When to stop testing
There are many activities in life which once started, have no criteria to end. For instance, a kid trying to memorize the spellings of palindrome words will be trapped in infinite loop :). Take the word “madam”. While cramming the word, he/she would consider the last m as the first m and will start over and over again….. madammadammadammadammadammadam….
Same is the case with software testing, once started will have no definite stop point. The reason is, it is an effort to enhance quality and achieve perfection. As you know, the perfection is only a dream. We can dream of perfection but an attempt to achieve it will keep us in infinite loop of attempts. So generally speaking, there is no end to testing. The testing stops when the time is over or the budget is exhausted. But still we need to find out some criteria to stop testing. In lay man terms, the testing should stop, when every feature has been thoroughly tested and all the possible hidden bugs has been found and fixed. but this is very vague and subjective statement. We need some concrete measurement way. I am listing few techniques to stop testing but again these are not hard and fast rules…It really depends upon the situation.
Setting and Achieving the goals.
We can set the goals of testing by explicitly witting the test cases in advances. Our goal would be to execute all the test cases before rolling the product into production. For instance,w may set out goals to achieve white box goals like /* make every list item as link to other pages*/
- statement coverage
- branch/decision coverage
- condition coverage
- condition-decision coverage
- multiple condition coverage
- Path coverage
- Basis Path CoverageOr the black box testing goals like
- Equivalence class partitioning (ECP)
- Boundary Value Analysis (BVA)
- state transition based testing
- use case based testing
- pairwise testing etc…
So we can write test cases in advance by following some techniques as few of them are mentioned above. But there is some problem with this approach as well. We, humans are generally goal oriented. We set a goal and then put all the efforts to achieve that. You can find the proof of this human nature on road in the mo. Every one would be keen to reach office on time and in case of road accidents, there would be few who would stop. It does not mean that we don’;t have sympathy for others. We do. But the problem is, we find it very difficult to deviate from the defined path.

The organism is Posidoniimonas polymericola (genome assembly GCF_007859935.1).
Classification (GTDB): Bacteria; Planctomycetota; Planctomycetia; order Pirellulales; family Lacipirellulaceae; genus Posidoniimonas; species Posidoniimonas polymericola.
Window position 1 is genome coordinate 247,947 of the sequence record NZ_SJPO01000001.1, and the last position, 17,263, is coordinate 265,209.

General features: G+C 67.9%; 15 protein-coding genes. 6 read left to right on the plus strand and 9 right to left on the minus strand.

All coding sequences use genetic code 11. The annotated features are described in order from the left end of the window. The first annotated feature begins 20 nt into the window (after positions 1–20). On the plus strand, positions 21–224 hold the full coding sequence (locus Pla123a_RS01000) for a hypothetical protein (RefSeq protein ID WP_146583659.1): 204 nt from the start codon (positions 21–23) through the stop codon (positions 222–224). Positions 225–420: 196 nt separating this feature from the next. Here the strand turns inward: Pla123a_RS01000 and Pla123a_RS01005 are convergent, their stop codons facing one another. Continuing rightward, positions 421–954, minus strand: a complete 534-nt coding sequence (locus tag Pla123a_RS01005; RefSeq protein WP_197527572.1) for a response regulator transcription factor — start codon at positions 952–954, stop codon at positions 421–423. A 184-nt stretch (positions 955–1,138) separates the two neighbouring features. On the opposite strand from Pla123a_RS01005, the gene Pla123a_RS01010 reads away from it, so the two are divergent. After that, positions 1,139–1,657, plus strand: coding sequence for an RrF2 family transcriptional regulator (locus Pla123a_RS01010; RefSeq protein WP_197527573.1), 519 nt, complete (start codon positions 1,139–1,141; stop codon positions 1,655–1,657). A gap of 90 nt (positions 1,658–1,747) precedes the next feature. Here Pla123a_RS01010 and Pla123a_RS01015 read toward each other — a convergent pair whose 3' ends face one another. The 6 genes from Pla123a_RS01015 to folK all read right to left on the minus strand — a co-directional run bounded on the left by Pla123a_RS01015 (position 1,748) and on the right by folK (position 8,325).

Setting some threshold of bugs
You can set some threshold of bug count. Let’s say, for an application, you are getting 50 bugs per day in first week. In next week, the count drops to 30 bug per day. Let’s say, your threshold is less than 5 bugs per day. When you achieve that threshold, you can stop testing.But in this technique, we are really dependent on the testing team. if your testing team is competent enough then this technique may work. otherwise, the drop in bug count may also be due to laziness or incompetency of your testing team.
Comparing the marginal cost of bug
The concept of marginal cost comparison is very interesting. For mobile manufacturing company, which has produced 10,000 mobiles of some XYZ model. The cost to produce one mobile would be minimal. Because there would be more scrap left out than what would be required. but for testing firm, if you have found 1000 bugs in a software, the cost of finding one more bug would really high. It is like hunting the mosquitoes in your room, when you have killed nearly all of them. So first of all, we would calculate the marginal cost of the bug and then we would compare that cost with cost of shipping the product with bug. if the cost of retaining the bug in the product is more than the cost of finding that bug. The we would give up the testing hassle for that poor petty bug.
you can understand the concept by some real life analogies. The prisoners in jails are kept under tight security but the security cost of the prisoners should not exceed the cost or worth of the prisoners. Let it put in some other way. you have gold of worth .5 million. you want to save it from robbery and theft. How much can you invest for its security. Definitely not more than its worth. So this is bottom line. if the cost of retaining the bug is less than the cost of finding and fixing the bug, we will stop testing.
It is a decision that is made by consensus. If the members of testing team, agree to roll it to production as all of them have gut feeling that the product has attained reasonable and acceptable quality, we should stop testing. So, it is decision that does not follow any technical rule, rather it is made democratically respecting the remarks of all the testing team members.
They say, there are two rules to deal and reconcile with your boss.
- The boss is always right.
- if you think, your boss is a stupid non technical person and you are right, refer to rule 1.
So in any scenario, the boss is always right. There is a rationale behind this logic. That is, your boss has more exposure than what you have. He better knows the money matters of a company. if the company is going through crisis and does not have even budget to pay salaries to the employees. how can it prolong testing. or on the other way round, if the client of a particular project is underpaying you, how can you work for peanuts. So sometimes, the boss’ decision may look stupid, and the team may be thinking that boss is shipping the product full of bugs. But he knows and understands the gravity of the situation better than his subordinates.